Since our last newsletter, we discovered a new application vulnerability scanner, Cyber Chief, that advertises itself as able to help development teams release code with “zero known vulnerabilities”. Naturally, we couldn’t resist putting such a bold claim to the test. Moreover, as we recently discussed asset management, we decided to discuss the next step of a robust security program, vulnerability management, by analyzing this scanner along with some other popular application vulnerability scanners on the market.
First, nearly all compliance standards (e.g. NIST 800-53 3.16 RA-5 and PCI Requirement 6.1) have requirements for vulnerability management, including scanning on a regular basis. For various reasons, the focus of vulnerability management tends to be on network services, which are fairly standard and have robust scanning tools available, while web applications tend to be overlooked due to their complexity and the number of false positives often discovered in scanning software. Nevertheless, as more and more network services move into internal networks behind firewalls and websites become the de facto tool for accessing internal services, it is more important than ever to ensure that web applications are integrated into a vulnerability management program.
Starting with the newest software, Cyber Chief is a cloud based web scanner that aims for simplicity. True to its mission, Cyber Chief doesn’t offer any configurations or settings when it comes to the scan engine. As a user, you simply input your target URL and credentials to the target application, for authenticated scans, and let the engine run. Due to its ease of use, it is ideal for development teams without strong security backgrounds. Moreover, its results exceeded our expectations for a purely automated web application scanner. Nevertheless, the scanner did miss several big issues in the test application we scanned with it and the lack of any insight into how the scanner performs and what checks it analyzes should give security engineers pause.
Ease of Use: A
BurpSuite is a web application scanner designed by PortSwigger. We used BurpSuite Pro, which is designed for security engineers and penetration testers, for this test, but PortSwigger also offers a fully automated Enterprise software that allows mass scanning against applications using the same rule engines as the Pro version. BurpSuite is our tool of choice for application testing so we were very interested to see how it would compare. Fortunately, we were not disappointed. While not nearly as intuitive to new users as Cyber Chief, BurpSuite returned comparable results without any advanced configurations. Moreover, after we made some minor modifications to the scanner to tailor it to the target application, it identified many issues that Cyber Chief missed.
Ease of Use: A-
The Zed Attack Proxy (ZAP) offered by the OWASP community is the only free and open source scanner on this list. It is a fantastic project and an excellent scanning tool for its price. Nevertheless, it is not an intuitive tool to use and always takes us several minutes to reorient ourselves to using it. In addition, its automated scan results without any additional configurations or settings adjustments missed all of the high risk issues that the other tools identified.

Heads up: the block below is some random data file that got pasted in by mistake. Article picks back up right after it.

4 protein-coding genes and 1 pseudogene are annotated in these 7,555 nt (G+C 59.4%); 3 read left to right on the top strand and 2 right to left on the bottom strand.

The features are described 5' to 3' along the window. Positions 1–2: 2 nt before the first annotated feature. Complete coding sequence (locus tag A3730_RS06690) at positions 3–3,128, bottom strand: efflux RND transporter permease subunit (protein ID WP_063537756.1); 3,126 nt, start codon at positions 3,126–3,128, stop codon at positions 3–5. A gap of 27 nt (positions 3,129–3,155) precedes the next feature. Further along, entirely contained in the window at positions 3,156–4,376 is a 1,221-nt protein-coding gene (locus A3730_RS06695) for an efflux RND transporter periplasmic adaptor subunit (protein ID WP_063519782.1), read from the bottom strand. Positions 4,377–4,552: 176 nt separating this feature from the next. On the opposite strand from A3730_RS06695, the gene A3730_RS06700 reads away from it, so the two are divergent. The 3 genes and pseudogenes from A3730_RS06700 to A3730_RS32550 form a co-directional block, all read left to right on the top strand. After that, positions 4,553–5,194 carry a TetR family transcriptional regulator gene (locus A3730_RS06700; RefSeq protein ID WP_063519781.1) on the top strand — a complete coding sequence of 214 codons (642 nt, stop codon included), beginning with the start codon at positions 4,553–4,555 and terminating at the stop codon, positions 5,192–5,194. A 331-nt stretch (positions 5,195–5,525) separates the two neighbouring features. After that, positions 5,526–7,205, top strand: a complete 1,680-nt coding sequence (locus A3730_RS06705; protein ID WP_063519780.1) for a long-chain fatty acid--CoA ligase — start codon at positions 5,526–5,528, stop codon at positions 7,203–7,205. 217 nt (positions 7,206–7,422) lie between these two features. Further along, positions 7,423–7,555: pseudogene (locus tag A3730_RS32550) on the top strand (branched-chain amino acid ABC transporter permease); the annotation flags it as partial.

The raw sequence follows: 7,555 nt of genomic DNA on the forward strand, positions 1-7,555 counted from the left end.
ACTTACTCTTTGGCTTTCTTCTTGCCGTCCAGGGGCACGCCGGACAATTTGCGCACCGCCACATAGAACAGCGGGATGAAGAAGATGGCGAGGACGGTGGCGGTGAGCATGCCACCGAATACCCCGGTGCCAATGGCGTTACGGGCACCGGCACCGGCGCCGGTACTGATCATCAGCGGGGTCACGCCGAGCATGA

Ease of Use: C
Nessus Pro Web Scanner
The Nessus Pro from Tenable is justifiably one of the leading network scanning tools on the market. While it will perform a number of web application tests as part of its network testing, it also has a dedicated web scanning module. However, the module requires a number of configurations to execute at all and, even when properly configured, ultimately returned results that were weaker than the other tools.
Ease of Use: D
Our biggest takeaway from this exercise is that web scanners still return the best results when appropriately configured for the target application by a security engineer (good thing we have some of those!). If there are other scanners you are interested in seeing compared to these, let us know and we will add them to our list!
With all of the discussion recently around Ransomware, the Ransomware Task Force from the Institute for Security & Technology released a comprehensive guide towards combating ransomware. The guide includes recommendations for organizations to both prepare for and respond to ransomware attacks.
Apple patched recent zero day vulnerabilities in their browser WebKit technology that affected any devices running iOS or macOS. Several news reports indicate that these vulnerabilities are actively being exploited so it is recommended to update all Apple devices as soon as possible.
The Pennsylvania state government recently demonstrated the financial cost of bad security, when they terminated a 28.7 million dollar contract with Insight Global after the latter had a data breach. As a wise newsletter once said, “that is a lot of justification for your security budget”.
Following up on the success of the Solarwinds attack at the end of 2020, other threat actors are following the same supply chain attack pattern. Most recently, the Cybersecurity & Infrastructure Security Agency reported a compromise of the Codecov software where a malicious bash uploader script was added to Codecov’s software. This compromise was originally discovered on 4/1/2021, but Codecov just released additional details, including indicators of compromise and IP addresses that were part of the exploit.
This past week, Dell released an advisory with measures and steps that users can take to mitigate the risk of a recent vulnerability found in all Dell hardware that has gone undetected since 2009. The vulnerability allows a malicious user with access to the system to escalate privileges to the root, administrator user.